Q: Are there long loading times in every game?
A: After years of cartridge-based handhelds, it's a little difficult to accept the concept of loading times on a portable game system. Yes, PSP games need to load, just like any other disc-based system would. Those load times vary. Lumines loads up new graphics and music when you change stages, and during this load, all of the game's audio--all of which is tied to the music--stops. Ridge Racers loads for about 15 seconds up front, and from there, getting into or out of a race takes another 10 to 15 seconds. Vampire Chronicle seems to be the worst offender so far, as it has 15- to 20-second load times when you get into or out of a match. In the game's tower mode, where you only fight for one round, this becomes pretty noticeable. But for the most part, the loading times aren't that prominent. When you put a number on them, it sounds worse than it actually is. Ridge Racers doesn't feel like it takes forever to load. Vampire Chronicle can be a little frustrating, but that's about it.
Q: Does the screen smudge easily?
A: Yes. Don't play PSP games and eat french fries at the same time. It's only noticeable when you catch a bit of glare from the system's usually shiny face, but, yeah, the front of the system picks up fingerprints rather easily. The slip case that comes with the PSP value pack (and is also sold separately) seems to clean off the face of the system just fine.
Q: Will the screen scratch easily?
A: We haven't exactly gone out of our way to test this out, but the screen feels pretty thick, like it might resist a scratch or two. We recommend keeping it in some kind of case. The slip case that Sony is selling seems like it'll be perfect for keeping the screen safe from keys or other sharp items in your pocket, but it might also be worth investing in a larger, more shockproof case for the system, as well as some clear film to go over the screen, which will add another layer of protection.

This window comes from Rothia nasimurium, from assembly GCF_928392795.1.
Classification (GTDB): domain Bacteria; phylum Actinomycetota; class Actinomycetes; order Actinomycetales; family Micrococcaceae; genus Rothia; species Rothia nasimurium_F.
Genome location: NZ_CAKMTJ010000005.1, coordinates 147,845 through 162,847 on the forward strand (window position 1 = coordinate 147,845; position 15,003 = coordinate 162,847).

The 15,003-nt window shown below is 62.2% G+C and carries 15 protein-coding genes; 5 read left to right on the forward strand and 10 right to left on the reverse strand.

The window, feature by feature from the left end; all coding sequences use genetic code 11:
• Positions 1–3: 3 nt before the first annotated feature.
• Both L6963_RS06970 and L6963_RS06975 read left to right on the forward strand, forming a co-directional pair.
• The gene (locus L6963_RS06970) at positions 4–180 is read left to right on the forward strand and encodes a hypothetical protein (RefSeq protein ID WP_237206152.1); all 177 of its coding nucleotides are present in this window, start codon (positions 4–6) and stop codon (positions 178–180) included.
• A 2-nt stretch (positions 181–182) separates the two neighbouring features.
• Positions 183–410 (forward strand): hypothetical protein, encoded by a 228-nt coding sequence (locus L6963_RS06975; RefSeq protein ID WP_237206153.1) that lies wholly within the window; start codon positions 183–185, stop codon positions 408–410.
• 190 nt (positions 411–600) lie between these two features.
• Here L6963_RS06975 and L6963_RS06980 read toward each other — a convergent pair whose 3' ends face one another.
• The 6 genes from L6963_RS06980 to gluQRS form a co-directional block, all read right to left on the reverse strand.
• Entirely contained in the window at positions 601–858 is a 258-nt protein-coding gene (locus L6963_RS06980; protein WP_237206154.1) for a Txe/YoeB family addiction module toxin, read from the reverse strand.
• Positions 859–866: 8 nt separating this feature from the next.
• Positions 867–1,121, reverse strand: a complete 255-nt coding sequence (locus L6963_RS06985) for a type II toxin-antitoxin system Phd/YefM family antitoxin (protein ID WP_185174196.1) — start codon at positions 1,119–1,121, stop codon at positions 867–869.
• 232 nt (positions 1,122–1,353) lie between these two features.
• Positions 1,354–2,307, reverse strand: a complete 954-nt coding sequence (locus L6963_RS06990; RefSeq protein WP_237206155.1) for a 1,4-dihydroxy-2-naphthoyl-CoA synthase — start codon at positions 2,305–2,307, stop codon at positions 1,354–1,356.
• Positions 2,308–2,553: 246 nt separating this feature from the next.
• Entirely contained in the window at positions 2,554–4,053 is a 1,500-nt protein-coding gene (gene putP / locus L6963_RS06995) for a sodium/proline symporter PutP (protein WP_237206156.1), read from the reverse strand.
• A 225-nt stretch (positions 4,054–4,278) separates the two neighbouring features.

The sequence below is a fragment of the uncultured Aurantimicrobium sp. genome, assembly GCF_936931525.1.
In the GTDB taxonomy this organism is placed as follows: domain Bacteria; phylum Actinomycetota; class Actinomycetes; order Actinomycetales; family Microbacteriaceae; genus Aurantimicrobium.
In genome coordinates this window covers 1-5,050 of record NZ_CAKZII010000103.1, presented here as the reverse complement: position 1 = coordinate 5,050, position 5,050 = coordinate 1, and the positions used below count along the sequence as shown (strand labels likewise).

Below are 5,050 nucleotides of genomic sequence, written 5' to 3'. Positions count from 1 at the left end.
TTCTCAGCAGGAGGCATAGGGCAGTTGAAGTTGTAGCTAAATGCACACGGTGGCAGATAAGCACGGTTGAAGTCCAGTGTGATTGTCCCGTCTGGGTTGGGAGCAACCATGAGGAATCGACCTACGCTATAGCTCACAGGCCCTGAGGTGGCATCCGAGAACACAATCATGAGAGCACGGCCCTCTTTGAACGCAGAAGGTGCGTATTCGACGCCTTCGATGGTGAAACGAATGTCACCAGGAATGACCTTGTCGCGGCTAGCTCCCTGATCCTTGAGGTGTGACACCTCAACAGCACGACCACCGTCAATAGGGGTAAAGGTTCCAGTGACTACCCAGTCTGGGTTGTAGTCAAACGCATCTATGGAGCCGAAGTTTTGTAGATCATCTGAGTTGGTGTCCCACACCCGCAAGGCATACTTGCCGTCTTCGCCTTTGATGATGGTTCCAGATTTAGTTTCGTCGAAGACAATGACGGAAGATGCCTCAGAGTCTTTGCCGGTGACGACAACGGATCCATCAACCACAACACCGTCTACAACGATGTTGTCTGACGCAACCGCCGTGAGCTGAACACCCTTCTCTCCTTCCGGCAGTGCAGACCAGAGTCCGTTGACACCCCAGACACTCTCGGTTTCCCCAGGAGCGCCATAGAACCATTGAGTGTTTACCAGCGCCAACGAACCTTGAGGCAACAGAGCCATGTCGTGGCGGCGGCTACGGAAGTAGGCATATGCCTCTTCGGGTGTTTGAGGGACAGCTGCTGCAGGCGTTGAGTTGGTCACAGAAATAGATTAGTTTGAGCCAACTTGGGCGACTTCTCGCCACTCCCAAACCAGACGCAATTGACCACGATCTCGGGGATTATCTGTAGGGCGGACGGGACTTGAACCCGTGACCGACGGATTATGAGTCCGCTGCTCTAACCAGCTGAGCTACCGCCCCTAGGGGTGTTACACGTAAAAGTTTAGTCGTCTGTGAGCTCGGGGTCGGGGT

Q: Are dead pixels a problem with the PSP screen?
A: We've seen several PSPs since the system's Japanese release, and one system in that batch has a few dead pixels on the screen. Just as they are with any other screen, dead pixels are a real bummer. The short supply currently available in Japan means that people getting screens with dead pixels might not be able to exchange their PSPs right away. We've heard a few anecdotal reports about how widespread the PSP dead pixel problem is, and it seems like the exception rather than the norm.
Q: What's the deal with the PSP's control disc? Is it analog or not?
A: We've heard reports from the development side of things that the control disc on the PSP isn't a "true" analog device. After playing a few games that use it, it's difficult to tell the difference. The disc definitely allows for more than eight directions of motion, and works fine for, say, making slight turns in Ridge Racers. That said, the disc seems to have a fairly large dead zone, and it's difficult to get very slight movements out of it. But above all, it seems to work well for driving games at least, and it shouldn't be a problem, regardless of how, exactly, it works under the hood.
Q: Will the PSP be a region-free device?
A: Reports from Sony claim that games, at least, will be region-free. So in theory, you could buy a Japanese PSP and play US releases on it. Video (and probably audio) discs, however, will be region-locked. The trouble with region encoding is that you never really know how it's going to work out until the system is out in at least two territories. Reports so far give it the green light, but we can't be 100 percent sure until we see US games running on a Japanese PSP for ourselves.
Q: When will the PSP be out in my neck of the woods? How much will it cost?
A: Sony hasn't announced specifics for any region other than Japan at this time. The PSP is expected to hit North America sometime during the first quarter of the year, and signs seem to be pointing to March. Prices for hardware and software have not been announced, but it's expected that Sony will announce details about the North American launch plans in early January.